With the collapse of the centralised economy, dramatic transformations began in the Bulgarian wine industry. State-owned vineyards and production units were distributed among private owners. This was around the same time as the start of the growth of ‘New Word’ wines, many of which started off as quantity-oriented and now are also known for their quality. For the new private wine producers in Bulgaria, the changing market was difficult to keep up with, Jung writes. After joining the EU in 2007, Bulgarian wine producers could avail of EU agricultural subsidies for wine production, but were also competing in the common market.
What Jung points to her article is a linear ‘quality-quantity’ nexus in the production of wine, both globally and in Bulgaria. From her ethnographic research on wine producers in the country, Jung found that those who were more successful and being able to keep up with the changing markets were those who chose one – quality or quantity – and stuck by their choice. The problem arose, according to her research, when large scale, technology driven enterprises decided to also try and portray themselves as high-quality wines. These wines were often unable to fetch the prices they thought they deserved, either in the local or the global market, being sold instead as ‘cheap’ wine. While this might work fine for those who knew their focus was quantity, producers stuck somewhere in the middle of the nexus found themselves not producing at full capacity, not recovering their costs and spending too much (time and money) on trying to fit in with the artisanal culture. The definition of what is artisanal, Jung argues, has little to do with the technology used (artisanal wineries across the world use technology-intensive methods too, unlike the romanticised notion of ‘handmade’ wine) and more to do with and ethical judgment on what is the right way to produce, focusing largely on local products, for instance.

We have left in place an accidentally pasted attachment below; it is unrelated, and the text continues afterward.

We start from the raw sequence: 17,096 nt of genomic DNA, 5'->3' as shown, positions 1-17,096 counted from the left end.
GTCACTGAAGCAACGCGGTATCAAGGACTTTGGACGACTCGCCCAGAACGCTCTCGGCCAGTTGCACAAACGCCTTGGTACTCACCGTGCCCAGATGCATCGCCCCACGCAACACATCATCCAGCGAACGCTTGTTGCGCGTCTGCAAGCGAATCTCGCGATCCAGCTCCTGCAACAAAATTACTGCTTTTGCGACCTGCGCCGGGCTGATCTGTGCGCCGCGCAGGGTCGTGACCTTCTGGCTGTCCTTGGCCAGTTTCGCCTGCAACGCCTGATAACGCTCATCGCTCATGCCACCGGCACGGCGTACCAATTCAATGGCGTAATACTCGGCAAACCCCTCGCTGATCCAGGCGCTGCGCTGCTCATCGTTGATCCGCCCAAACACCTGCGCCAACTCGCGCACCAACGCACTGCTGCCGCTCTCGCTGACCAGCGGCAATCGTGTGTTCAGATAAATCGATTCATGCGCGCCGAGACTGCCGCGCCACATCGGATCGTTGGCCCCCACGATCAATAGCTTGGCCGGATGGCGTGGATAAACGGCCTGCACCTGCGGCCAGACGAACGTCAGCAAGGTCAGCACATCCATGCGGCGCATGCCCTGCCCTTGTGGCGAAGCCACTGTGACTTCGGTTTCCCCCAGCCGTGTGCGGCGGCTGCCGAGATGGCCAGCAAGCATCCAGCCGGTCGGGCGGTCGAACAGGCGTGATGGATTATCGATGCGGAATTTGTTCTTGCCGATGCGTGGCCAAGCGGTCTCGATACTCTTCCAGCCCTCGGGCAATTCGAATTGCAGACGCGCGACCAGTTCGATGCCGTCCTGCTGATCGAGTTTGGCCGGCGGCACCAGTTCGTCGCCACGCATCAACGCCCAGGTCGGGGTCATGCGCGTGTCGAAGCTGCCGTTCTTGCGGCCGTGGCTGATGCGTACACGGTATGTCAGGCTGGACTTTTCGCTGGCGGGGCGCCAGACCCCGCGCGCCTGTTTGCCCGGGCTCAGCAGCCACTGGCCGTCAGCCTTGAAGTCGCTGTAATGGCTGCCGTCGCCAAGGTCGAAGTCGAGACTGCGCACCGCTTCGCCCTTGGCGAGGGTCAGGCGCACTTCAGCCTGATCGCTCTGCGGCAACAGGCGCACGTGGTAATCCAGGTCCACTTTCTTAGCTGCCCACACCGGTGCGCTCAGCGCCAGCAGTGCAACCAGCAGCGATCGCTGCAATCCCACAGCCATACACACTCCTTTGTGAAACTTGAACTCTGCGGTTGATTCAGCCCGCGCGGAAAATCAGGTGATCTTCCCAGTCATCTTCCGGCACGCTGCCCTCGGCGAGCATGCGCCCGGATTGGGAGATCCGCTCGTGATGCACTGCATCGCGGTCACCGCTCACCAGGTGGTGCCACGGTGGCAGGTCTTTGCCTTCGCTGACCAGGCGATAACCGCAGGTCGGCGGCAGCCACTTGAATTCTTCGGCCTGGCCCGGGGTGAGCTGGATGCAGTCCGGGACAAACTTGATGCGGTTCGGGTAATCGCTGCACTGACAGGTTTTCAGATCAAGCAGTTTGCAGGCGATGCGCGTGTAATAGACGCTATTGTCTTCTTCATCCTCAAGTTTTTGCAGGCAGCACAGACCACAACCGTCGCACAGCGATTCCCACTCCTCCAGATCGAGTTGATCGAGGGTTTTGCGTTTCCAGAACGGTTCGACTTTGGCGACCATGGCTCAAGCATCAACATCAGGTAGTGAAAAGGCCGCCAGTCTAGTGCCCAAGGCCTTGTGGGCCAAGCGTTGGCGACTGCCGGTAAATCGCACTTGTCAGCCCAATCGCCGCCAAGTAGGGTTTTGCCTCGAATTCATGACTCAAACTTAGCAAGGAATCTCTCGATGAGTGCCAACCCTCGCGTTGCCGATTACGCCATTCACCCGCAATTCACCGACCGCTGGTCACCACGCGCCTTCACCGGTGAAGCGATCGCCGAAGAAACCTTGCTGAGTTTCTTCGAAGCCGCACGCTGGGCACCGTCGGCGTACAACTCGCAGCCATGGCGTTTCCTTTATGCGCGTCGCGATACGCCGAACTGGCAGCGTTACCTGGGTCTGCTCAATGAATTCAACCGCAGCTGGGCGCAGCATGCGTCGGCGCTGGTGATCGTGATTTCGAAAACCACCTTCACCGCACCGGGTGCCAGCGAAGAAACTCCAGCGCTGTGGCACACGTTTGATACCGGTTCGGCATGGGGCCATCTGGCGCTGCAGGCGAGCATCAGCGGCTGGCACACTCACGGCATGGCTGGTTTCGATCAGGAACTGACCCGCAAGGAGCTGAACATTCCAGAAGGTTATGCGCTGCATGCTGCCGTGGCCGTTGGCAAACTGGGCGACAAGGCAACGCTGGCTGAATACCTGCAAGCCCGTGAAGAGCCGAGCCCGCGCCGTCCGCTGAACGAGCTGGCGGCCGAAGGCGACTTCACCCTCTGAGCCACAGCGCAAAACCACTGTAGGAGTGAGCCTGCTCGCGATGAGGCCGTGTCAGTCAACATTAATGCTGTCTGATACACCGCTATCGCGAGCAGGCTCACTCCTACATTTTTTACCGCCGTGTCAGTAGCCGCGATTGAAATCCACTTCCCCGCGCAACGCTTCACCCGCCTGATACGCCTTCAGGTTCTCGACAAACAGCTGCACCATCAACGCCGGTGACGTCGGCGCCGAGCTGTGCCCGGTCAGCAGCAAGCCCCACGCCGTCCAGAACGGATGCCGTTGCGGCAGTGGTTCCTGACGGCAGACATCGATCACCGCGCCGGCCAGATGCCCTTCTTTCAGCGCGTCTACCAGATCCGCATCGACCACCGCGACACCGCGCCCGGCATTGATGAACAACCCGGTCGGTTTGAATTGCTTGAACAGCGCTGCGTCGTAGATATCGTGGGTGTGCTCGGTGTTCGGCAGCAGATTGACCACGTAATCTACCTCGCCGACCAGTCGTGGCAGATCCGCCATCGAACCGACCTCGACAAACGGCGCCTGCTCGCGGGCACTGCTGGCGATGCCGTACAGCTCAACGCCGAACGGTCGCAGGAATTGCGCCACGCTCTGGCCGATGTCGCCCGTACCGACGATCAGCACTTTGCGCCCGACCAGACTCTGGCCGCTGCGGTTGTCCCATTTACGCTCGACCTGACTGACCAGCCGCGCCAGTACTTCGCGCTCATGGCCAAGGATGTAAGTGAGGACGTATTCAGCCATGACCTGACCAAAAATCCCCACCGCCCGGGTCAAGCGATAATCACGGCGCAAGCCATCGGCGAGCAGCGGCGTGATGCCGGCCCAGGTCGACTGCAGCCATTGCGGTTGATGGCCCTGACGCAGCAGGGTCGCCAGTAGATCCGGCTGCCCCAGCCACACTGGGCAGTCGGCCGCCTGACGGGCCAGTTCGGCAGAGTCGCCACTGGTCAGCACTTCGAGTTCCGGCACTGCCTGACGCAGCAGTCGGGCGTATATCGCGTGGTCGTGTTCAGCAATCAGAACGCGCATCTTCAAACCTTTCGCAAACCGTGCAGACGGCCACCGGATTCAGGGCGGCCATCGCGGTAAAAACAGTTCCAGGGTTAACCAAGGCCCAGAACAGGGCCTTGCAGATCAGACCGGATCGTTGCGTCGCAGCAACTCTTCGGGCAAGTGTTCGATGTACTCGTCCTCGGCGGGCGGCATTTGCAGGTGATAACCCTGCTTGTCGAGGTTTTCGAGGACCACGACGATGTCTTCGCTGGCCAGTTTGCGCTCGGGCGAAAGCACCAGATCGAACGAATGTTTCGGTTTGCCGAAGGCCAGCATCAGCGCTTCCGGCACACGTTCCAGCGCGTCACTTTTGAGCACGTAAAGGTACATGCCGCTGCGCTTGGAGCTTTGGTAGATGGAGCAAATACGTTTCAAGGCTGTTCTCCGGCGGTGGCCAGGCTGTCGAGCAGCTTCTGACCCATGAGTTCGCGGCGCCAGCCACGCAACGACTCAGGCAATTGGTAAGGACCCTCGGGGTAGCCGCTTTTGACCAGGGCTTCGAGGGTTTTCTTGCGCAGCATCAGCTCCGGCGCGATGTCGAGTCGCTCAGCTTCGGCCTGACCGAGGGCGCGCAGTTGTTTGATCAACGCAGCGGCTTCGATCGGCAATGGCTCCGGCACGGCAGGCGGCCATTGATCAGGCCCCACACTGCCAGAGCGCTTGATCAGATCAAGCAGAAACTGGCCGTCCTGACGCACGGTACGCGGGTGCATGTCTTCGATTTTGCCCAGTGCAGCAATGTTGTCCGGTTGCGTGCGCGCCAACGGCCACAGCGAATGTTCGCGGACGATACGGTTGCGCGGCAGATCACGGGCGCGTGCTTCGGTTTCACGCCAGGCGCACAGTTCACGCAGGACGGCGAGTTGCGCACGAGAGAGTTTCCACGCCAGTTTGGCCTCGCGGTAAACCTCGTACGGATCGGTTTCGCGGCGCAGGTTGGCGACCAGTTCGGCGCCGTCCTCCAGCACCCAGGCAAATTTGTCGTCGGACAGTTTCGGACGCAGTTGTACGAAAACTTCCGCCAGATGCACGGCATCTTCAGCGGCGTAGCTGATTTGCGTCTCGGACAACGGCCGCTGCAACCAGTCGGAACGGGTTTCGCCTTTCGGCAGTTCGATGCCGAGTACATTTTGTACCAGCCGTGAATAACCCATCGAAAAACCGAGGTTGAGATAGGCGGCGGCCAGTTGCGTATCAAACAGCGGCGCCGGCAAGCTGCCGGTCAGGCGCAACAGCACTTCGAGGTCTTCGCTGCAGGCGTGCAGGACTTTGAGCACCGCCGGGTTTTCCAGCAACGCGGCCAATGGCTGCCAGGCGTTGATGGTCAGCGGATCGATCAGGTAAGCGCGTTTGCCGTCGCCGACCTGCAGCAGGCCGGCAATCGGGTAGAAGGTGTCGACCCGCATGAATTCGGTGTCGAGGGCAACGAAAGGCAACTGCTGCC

Jung does not critically examine the quality-quantity nexus, her research stop at saying that “the transformation of the Bulgarian wine industry is not so much about moving the entire industry from an economy of quantity to an economy of quality. Rather, what is important is the idea that one producer cannot be both quantity and quality oriented. The varying degrees of success and failure are related to how different wine producers align themselves with particular systems of value based on the vision for their wine production”.